Senators: Kalispell to get resources to help clean up, redevelop contaminated properties
Baucus, Tester announce major grant funding aimed at restoration of 60 city blocks
(POLSON, Mont.) – Kalispell will receive resources from a federal grant to help clean up and redevelop several contaminated properties, Senators Max Baucus and Jon Tester announced today.
The grant from the Environmental Protection Agency (EPA) will allow Kalispell residents and officials to develop a strategy for restoring an area of approximately 60 city blocks in the Kalispell Core Revitalization Area.
“This is a smart investment for the families and businesses of Kalispell,” Baucus said. “As the community continues to grow, these dollars will go a long way toward improving both the health of its residents and of its economy.”
“We know that northwest Montana is the hardest-hit part of our state with unemployment,” said Tester, who was in Kalispell this week. “And when we talk about cleaning up these sites in the heart of Kalispell, we’re talking about opening up new job opportunities in Kalispell. These resources are another tool for economic growth for folks and businesses in the community.”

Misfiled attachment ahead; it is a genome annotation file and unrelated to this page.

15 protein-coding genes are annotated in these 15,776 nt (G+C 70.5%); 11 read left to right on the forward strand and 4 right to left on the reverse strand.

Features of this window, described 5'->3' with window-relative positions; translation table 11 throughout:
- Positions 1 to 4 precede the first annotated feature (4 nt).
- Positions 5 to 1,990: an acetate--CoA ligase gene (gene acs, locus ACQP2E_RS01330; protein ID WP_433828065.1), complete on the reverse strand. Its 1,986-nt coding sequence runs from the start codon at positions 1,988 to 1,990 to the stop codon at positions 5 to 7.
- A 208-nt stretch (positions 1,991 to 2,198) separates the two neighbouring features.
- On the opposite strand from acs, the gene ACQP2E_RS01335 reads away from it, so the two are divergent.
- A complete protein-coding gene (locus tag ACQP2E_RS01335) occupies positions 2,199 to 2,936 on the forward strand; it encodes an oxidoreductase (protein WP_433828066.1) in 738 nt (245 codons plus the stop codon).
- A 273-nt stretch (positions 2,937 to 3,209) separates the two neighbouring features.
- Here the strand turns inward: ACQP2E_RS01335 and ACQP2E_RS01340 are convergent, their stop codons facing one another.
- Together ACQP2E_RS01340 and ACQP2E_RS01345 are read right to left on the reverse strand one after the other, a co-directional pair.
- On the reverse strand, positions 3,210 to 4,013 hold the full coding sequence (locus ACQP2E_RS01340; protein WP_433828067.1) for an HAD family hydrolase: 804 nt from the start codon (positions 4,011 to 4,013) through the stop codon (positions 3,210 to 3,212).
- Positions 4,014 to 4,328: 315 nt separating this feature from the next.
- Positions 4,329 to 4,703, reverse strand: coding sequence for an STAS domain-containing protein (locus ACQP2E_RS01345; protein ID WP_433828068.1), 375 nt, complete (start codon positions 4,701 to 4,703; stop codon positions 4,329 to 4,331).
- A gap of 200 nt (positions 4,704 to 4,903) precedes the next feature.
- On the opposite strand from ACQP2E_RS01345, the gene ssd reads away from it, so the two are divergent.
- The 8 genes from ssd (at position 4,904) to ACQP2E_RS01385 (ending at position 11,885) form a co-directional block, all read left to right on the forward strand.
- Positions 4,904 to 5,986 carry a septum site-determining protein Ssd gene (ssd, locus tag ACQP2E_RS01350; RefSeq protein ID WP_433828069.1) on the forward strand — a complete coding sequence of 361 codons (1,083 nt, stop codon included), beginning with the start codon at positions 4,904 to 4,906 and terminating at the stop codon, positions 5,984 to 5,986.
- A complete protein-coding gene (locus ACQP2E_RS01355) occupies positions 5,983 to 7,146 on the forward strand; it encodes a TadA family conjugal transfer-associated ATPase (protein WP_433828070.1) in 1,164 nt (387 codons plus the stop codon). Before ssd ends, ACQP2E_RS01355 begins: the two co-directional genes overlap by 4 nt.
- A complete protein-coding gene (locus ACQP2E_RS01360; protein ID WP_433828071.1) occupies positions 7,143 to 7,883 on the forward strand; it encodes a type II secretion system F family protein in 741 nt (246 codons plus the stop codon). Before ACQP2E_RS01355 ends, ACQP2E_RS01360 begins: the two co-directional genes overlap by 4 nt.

Kalispell City Manager Jane Howington says the grant is good news for the community.
“This project will provide the planning associated with the start of a revitalization effort in the heart of Kalispell,” Howington said. “The goal of this initiative is to aid in improving this diverse area which encompasses both residential and commercial properties and will benefit the entire community.”
The Revitalization Area includes at least 17 contaminated sites, including abandoned railroad tracks and the former Manion Equipment site which stands vacant because of petroleum contamination.
Kalispell will receive $175,000 in funding for the project from a EPA Brownfields Area-Wide Planning grant. Brownfields are properties where the presence or potential presence of hazardous substances or contaminants can complicate the properties’ expansion, redevelopment, or reuse.
The grant funding can also be used to support community-based partnership efforts dealing with public health and environmental challenges.